Kiva Service-Learning in Guatemala: Day 1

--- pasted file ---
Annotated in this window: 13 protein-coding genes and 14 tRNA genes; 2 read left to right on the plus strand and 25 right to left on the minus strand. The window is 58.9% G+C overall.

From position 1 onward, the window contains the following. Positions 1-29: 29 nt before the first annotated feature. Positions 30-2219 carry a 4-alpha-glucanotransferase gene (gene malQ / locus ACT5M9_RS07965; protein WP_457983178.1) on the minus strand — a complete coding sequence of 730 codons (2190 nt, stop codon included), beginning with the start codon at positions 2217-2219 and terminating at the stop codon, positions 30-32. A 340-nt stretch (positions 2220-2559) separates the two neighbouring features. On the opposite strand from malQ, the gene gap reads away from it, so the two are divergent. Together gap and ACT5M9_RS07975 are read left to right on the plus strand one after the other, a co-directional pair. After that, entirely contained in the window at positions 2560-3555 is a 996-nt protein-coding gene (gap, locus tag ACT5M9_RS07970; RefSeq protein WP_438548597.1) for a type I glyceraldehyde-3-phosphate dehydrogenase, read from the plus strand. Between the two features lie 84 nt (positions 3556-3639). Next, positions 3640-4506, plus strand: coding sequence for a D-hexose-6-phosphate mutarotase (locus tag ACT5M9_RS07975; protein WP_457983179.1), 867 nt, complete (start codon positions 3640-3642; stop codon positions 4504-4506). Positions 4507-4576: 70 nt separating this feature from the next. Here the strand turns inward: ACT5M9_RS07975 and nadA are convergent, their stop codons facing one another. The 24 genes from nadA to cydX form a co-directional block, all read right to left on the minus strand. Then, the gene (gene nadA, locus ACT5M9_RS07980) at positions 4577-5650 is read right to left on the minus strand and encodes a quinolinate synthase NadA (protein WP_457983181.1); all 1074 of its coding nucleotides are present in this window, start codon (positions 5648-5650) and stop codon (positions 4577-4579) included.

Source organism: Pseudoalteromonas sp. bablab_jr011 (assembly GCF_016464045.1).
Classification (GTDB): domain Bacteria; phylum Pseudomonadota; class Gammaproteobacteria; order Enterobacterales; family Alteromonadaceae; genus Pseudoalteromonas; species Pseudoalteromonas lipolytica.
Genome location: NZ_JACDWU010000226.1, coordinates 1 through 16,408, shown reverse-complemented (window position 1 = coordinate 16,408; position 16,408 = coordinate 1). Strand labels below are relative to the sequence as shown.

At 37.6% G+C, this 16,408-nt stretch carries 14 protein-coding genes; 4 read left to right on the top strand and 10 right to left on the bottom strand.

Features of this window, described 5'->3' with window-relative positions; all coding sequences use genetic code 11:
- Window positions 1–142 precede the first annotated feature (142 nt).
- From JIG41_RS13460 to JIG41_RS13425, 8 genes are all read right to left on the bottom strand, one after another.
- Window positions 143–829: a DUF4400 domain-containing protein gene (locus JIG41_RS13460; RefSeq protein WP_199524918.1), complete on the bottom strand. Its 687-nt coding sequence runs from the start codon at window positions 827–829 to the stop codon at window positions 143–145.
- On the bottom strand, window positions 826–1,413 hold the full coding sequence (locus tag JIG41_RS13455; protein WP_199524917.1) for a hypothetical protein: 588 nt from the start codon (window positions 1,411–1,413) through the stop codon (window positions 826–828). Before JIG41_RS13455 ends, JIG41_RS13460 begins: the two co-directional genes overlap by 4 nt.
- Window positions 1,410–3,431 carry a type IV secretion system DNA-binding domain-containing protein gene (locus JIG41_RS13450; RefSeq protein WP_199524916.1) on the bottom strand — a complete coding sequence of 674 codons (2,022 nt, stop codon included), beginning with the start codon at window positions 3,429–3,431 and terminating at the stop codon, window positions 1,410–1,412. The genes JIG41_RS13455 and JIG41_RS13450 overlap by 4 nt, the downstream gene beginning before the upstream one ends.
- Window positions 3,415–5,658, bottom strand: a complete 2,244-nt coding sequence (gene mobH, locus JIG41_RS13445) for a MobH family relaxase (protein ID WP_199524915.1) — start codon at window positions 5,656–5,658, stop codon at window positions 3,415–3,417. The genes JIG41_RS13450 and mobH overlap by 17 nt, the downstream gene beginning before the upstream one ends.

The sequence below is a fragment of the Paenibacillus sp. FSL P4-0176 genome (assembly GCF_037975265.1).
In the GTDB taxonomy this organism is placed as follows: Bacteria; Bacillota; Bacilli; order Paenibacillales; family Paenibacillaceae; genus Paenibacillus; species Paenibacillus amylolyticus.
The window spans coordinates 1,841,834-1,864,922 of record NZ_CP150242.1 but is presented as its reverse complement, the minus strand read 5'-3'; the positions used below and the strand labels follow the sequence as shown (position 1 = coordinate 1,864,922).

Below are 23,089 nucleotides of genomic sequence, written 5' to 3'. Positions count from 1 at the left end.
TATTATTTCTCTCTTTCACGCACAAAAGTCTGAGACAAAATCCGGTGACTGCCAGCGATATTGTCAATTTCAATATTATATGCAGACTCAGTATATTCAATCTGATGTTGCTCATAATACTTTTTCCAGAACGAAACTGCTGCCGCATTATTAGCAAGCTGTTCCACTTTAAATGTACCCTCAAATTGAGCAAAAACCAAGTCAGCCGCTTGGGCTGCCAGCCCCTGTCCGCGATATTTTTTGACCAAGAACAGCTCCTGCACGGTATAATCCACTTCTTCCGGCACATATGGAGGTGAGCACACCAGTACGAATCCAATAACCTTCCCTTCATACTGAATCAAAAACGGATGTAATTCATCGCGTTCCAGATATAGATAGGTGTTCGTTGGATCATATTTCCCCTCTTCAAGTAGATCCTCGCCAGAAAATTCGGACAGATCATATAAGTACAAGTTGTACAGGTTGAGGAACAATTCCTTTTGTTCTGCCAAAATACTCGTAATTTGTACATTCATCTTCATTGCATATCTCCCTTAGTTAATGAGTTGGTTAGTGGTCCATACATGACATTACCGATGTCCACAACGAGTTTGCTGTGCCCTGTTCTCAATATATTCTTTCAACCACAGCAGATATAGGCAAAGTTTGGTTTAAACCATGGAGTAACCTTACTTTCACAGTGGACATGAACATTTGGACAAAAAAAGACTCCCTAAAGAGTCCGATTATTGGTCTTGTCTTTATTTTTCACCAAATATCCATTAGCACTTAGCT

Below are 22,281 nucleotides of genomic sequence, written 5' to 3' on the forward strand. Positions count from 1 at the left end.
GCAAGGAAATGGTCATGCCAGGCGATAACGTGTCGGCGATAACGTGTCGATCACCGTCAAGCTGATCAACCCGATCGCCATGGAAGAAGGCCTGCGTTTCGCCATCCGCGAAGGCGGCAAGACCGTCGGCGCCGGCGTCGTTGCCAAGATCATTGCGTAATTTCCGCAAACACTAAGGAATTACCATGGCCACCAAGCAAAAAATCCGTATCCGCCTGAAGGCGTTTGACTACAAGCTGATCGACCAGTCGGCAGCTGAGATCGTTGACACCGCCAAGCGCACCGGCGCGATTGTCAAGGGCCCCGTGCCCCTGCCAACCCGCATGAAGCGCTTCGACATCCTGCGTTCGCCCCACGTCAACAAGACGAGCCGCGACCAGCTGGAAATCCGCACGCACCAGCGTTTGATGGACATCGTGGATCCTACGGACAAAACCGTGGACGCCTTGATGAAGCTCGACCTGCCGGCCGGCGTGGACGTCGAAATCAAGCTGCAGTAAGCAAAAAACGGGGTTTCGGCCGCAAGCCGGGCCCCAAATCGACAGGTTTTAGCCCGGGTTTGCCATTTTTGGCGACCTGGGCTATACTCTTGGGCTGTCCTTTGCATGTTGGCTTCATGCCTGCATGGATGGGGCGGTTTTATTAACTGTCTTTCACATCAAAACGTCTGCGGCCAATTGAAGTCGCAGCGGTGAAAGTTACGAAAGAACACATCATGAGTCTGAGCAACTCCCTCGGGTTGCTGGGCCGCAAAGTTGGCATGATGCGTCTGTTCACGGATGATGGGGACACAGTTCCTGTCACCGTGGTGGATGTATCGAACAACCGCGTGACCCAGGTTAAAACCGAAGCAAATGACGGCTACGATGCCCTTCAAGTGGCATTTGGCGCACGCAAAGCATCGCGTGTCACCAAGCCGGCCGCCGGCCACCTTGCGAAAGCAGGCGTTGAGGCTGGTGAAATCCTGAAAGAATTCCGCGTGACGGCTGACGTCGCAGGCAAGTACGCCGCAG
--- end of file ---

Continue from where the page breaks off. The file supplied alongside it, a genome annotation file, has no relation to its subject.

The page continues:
by Marika Dy ’16 As a Kiva Student-Leader, I was so excited to travel to Guatemala to see how microfinance works in the economic and cultural structure of the country. Our first day we trekked up stairs that led to an overloo k of the city of Antigua. Looking out on the whole city, I could feel the history and culture that seeped from the town and its colorful homes and shops lined along the cobblestone streets. We could see preserved ruins of buildings that retained traces of Spanish culture and colonial-era architecture. Some of the buildings were Catholic churches, hinting at one of the many influences of Spanish colonization.kiva in guatemala 2015 1 At Museo del Café, we learned about the culture and traditional celebrations of Guatemala that have been passed down from generations for so long. After being able to learn about the Guatemalan culture, we went on a tour of the coffee farm, learning how coffee is grown, harvested and produced. Learning the production process of coffee and tasting the product of course made us hungry for more knowledge of the corruption of the Guatemalan economy. Carlos Columbi was there to explain to us what fair trade and microfinance is and how it functions in Guatemalan economics. The coffee farm that we visited was a fair trade coffee farm. I was shocked when Carlos shared that only 16% of profits goes to the producing country—the rest goes to the consuming country. The fair trade movement was started in response to create a regulated system to help people in struggling economies. This allows producers to receive more money, and give back to their workers whom are mainly indigenous women. Since most workers are women, they bring along their children with them, either because they can’t leave them alone at home, or they cannot afford to let them go to school. Children that are able to go to school will only learn for about a month. In Guatemala, school starts in January, which is the beginning coffee harvest season. These children will not start school until harvest season is over in April, only to leave again after 1-2 months when they have to return to the fields to plant for the next harvest. Kiva Guatemala 2015 2Along with fair trade, Carlos spoke of how microfinance has helped many people of developing countries. Microfinance institutions make small loans at low interest, and provide business advising and training to help businesses be able to support themselves and their community. When people think of microfinance, most relate it to economics. Not many realize it also ties into public health, which is what interested me the most. Since most microfinance clients live in poor, rural areas, most have no exposure to health education and face more health risks. If a client or family member becomes ill, payments on loans become impacted due to expensive treatment. To prevent this, some institutions provide health services and education to promote healthy living in the community. Although Carlos didn’t speak much on the link between public health and microfinance, this is something that I would like to research later because health seems like one of the main roots of poverty. If people don’t know how to take care of themselves, they’re more likely to become sick, eliminating the ability to work for money. Without this money, families can’t afford school supplies for their children that could allow them to create a better future for their generation. Since returning to the Bay Area, I’ve tried tying in what I learned and experienced in Guatemala into my life. I’ve wanted to try to find ways we can continue supporting these fair trade and microfinance organizations that are giving people an opportunity to live, sustain and thrive. In the coming year, I want to find ways I can bring the lessons I learned to SHC’s Kiva Carnival, which I am beyond excited to help lead. As students, we don’t realize how lucky we are to receive an education. I didn’t realize how little time children have in school in Guatemala or any other developing country. Because I never noticed the impact my education has had on my life, I want to make a stronger connection between the Kiva Carnival with education. I think that we should center our focus for the carnival this year on education, focusing the money raised into loans that invest in education to promote the importance and impact of it.

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